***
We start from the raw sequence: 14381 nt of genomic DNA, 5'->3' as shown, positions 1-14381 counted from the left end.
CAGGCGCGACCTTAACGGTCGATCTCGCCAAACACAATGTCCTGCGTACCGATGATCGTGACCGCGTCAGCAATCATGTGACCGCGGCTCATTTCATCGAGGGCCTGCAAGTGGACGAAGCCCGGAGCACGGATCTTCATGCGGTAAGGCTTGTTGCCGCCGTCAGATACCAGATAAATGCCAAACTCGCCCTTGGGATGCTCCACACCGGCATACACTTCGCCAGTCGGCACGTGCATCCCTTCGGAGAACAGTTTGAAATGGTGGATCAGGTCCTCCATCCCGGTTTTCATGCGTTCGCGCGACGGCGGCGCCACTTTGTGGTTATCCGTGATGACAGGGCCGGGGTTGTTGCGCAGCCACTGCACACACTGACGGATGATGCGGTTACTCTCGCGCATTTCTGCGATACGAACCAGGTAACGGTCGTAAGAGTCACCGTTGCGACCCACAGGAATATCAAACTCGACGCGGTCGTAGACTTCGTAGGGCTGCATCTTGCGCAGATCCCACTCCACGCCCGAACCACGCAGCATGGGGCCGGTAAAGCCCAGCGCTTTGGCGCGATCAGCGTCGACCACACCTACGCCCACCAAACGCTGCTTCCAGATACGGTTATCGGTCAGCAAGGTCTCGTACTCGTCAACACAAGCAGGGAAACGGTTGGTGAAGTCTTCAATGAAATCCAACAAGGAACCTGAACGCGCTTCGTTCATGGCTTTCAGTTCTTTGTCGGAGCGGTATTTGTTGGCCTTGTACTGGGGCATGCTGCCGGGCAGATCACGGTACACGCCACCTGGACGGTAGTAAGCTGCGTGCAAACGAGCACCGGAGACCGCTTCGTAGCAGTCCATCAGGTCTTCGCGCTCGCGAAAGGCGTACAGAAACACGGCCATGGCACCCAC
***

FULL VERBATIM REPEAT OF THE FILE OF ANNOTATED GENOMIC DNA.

We start from the raw sequence: 14381 nt of genomic DNA, 5'->3' as shown, positions 1-14381 counted from the left end.
CAGGCGCGACCTTAACGGTCGATCTCGCCAAACACAATGTCCTGCGTACCGATGATCGTGACCGCGTCAGCAATCATGTGACCGCGGCTCATTTCATCGAGGGCCTGCAAGTGGACGAAGCCCGGAGCACGGATCTTCATGCGGTAAGGCTTGTTGCCGCCGTCAGATACCAGATAAATGCCAAACTCGCCCTTGGGATGCTCCACACCGGCATACACTTCGCCAGTCGGCACGTGCATCCCTTCGGAGAACAGTTTGAAATGGTGGATCAGGTCCTCCATCCCGGTTTTCATGCGTTCGCGCGACGGCGGCGCCACTTTGTGGTTATCCGTGATGACAGGGCCGGGGTTGTTGCGCAGCCACTGCACACACTGACGGATGATGCGGTTACTCTCGCGCATTTCTGCGATACGAACCAGGTAACGGTCGTAAGAGTCACCGTTGCGACCCACAGGAATATCAAACTCGACGCGGTCGTAGACTTCGTAGGGCTGCATCTTGCGCAGATCCCACTCCACGCCCGAACCACGCAGCATGGGGCCGGTAAAGCCCAGCGCTTTGGCGCGATCAGCGTCGACCACACCTACGCCCACCAAACGCTGCTTCCAGATACGGTTATCGGTCAGCAAGGTCTCGTACTCGTCAACACAAGCAGGGAAACGGTTGGTGAAGTCTTCAATGAAATCCAACAAGGAACCTGAACGCGCTTCGTTCATGGCTTTCAGTTCTTTGTCGGAGCGGTATTTGTTGGCCTTGTACTGGGGCATGCTGCCGGGCAGATCACGGTACACGCCACCTGGACGGTAGTAAGCTGCGTGCAAACGAGCACCGGAGACCGCTTCGTAGCAGTCCATCAGGTCTTCGCGCTCGCGAAAGGCGTACAGAAACACGGCCATGGCACCCAC